other not so intense stuff…like sleeping. I have a splint I wear on my
bottom teeth that keeps me aware of not clenching while at the bench and
it has helped my neck pain. But what has really helped is 6 acupuncture
treatments and a little device I bought called an electronic pulse
stimulator. If I feel my shoulder and neck getting sore and tight I zap
myself 20 or so times in a few different spots. It is truly amazing!!! I
used it on a sore knee and it helped there too. I can dig out the name of
the distributor if anyone wants it. I’d love to hear anyone’s suggestions
on bench setups to relieve the goofy positions we work in all day.

T. Lee in sticky and stormy Minnesota


#11

I lift weights and do aerobics most mornings and I’ve found that in the
15 years I’ve been doing this, my neck and back problems have become much
less and I can work longer at the bench. A girl at the gym showed me a
good back stretch where you stand up, put your hands on your hips, and
lean back as far as you can try this about every 20 minutes. My husband
and I also have a hot tub which is worth it’s weight in gold at the end of
the day, especially during production season. Back and neck rubs are
nice, too .

Wendy Newman


#12

Hi folks.

Just had to jump in on this neck and back strain thing. I’ve had it for
several years. Gone to physiotherapy, doctors, X-rays, CAT-scans, and
more… It’s essentially work-related for me, and for many in my
computer-centred office. We have more than 10 per cent of our staff with
RSI, (repetitive strain syndrome)

Suggest looking at the following address for info.

http://eeshop.unl.edu/rsi.html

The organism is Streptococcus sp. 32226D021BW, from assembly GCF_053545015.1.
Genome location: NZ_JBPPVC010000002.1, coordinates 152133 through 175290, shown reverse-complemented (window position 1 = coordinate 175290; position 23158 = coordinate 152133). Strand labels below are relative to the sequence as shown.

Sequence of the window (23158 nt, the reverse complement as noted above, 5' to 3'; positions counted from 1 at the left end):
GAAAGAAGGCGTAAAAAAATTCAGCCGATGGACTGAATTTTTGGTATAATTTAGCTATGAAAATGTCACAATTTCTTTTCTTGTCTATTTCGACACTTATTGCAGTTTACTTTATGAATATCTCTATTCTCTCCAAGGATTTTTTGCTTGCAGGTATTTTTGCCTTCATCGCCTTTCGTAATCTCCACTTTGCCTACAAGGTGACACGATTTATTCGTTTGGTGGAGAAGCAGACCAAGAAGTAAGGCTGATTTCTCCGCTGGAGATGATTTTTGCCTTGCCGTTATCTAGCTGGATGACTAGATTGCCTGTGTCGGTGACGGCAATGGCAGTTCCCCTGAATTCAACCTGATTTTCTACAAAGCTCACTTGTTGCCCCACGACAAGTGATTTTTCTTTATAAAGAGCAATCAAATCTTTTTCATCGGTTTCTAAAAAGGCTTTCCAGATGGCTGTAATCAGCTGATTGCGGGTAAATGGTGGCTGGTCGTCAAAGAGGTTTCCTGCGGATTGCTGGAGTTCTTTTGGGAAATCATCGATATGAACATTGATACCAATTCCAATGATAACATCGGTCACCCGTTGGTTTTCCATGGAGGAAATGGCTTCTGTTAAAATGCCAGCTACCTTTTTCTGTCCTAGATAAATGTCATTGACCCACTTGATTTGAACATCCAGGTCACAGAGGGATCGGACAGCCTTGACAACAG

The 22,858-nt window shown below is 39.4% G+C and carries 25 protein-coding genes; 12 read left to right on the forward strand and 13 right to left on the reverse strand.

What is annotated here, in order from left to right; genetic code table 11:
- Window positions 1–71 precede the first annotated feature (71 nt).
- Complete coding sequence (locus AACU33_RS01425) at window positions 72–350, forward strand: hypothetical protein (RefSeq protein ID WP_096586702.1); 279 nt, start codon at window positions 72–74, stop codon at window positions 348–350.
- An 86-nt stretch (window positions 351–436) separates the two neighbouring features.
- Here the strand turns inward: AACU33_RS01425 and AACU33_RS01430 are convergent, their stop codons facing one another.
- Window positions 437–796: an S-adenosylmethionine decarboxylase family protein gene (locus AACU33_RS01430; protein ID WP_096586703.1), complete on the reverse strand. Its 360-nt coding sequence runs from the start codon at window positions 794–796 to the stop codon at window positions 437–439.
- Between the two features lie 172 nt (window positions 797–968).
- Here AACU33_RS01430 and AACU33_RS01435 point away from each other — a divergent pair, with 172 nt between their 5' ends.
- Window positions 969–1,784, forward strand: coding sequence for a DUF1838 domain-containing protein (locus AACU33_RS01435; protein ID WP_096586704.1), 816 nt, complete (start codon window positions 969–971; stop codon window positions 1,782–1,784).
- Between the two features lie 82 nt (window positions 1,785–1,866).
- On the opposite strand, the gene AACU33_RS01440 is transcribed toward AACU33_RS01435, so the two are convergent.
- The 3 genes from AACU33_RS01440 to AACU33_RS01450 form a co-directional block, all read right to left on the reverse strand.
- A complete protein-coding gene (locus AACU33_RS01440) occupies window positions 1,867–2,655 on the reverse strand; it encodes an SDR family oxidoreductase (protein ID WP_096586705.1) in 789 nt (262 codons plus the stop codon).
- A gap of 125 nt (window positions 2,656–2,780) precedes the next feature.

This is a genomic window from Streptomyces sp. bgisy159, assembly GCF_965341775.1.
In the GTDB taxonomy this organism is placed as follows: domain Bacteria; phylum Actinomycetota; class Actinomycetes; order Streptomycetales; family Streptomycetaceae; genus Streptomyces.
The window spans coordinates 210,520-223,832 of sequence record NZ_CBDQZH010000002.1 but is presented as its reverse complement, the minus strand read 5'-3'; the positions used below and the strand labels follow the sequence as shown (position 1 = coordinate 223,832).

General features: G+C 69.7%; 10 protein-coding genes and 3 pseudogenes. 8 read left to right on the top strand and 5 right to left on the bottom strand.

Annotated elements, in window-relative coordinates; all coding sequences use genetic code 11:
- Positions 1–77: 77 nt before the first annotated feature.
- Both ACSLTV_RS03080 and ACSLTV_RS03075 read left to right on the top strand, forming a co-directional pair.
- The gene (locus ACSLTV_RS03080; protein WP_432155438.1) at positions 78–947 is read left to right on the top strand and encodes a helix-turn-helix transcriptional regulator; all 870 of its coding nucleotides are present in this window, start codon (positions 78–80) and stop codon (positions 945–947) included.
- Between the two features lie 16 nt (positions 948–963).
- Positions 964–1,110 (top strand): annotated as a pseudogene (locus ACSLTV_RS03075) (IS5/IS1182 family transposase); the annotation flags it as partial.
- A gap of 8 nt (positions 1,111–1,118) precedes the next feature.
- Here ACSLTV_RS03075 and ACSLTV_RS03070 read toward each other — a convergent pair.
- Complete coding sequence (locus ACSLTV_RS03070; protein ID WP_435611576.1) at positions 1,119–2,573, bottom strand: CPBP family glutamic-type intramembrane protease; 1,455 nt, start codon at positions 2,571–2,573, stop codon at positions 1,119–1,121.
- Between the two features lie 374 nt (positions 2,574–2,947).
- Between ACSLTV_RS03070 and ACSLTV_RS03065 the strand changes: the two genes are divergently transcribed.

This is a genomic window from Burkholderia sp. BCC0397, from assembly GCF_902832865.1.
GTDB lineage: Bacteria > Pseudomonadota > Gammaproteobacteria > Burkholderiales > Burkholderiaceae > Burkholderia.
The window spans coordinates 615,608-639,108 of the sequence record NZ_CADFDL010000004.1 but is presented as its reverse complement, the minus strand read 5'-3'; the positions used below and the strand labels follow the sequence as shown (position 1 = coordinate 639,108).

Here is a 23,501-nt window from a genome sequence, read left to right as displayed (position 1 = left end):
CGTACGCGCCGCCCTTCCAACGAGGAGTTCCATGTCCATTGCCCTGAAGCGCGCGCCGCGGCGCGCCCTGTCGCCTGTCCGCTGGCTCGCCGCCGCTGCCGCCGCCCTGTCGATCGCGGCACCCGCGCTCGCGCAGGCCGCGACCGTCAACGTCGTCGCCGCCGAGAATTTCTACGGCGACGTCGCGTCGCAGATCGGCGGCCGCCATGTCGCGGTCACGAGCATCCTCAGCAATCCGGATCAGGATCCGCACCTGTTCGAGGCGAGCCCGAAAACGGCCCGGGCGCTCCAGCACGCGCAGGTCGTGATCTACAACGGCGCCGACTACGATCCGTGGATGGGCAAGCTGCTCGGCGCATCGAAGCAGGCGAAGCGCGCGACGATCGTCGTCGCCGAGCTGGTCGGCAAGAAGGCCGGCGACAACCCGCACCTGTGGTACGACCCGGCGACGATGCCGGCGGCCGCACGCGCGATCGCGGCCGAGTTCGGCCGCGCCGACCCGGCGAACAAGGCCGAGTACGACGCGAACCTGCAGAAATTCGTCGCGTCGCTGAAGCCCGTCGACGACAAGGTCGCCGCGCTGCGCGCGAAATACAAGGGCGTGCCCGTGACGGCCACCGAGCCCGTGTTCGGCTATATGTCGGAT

BUT. I Highly suggest looking at…

http://www.impaccusa.com

… for good, practical books on how to beat this insidious thing. I’ve
found this company’s books worth their weight in gold. I credit theis
stuff with helping to bring my severe neck strain back to just an
off-and-on discomfort.

Think ergonomics. Change how you do what you do – to make it less
physically demanding. This includes redisigning your workplace / bench,
lose weight (if appropriate), exercise (very important).

If you are suffering, however, (reduced ability to rotate head, tingling
in fingers or hands, pain while trying to sleep) go and get expert medical
advice. Unless the circumstances that are causing this change, it usually
gets worse.

Good health
Jeff Booth


#13

Hi folks.

Just had to jump in on this neck and back strain thing. I’ve had it for
several years. Gone to physiotherapy, doctors, X-rays, CAT-scans, and
more… It’s essentially work-related for me, and for many in my
computer-centred office. We have more than 10 per cent of our staff with
RSI, (repetitive strain syndrome)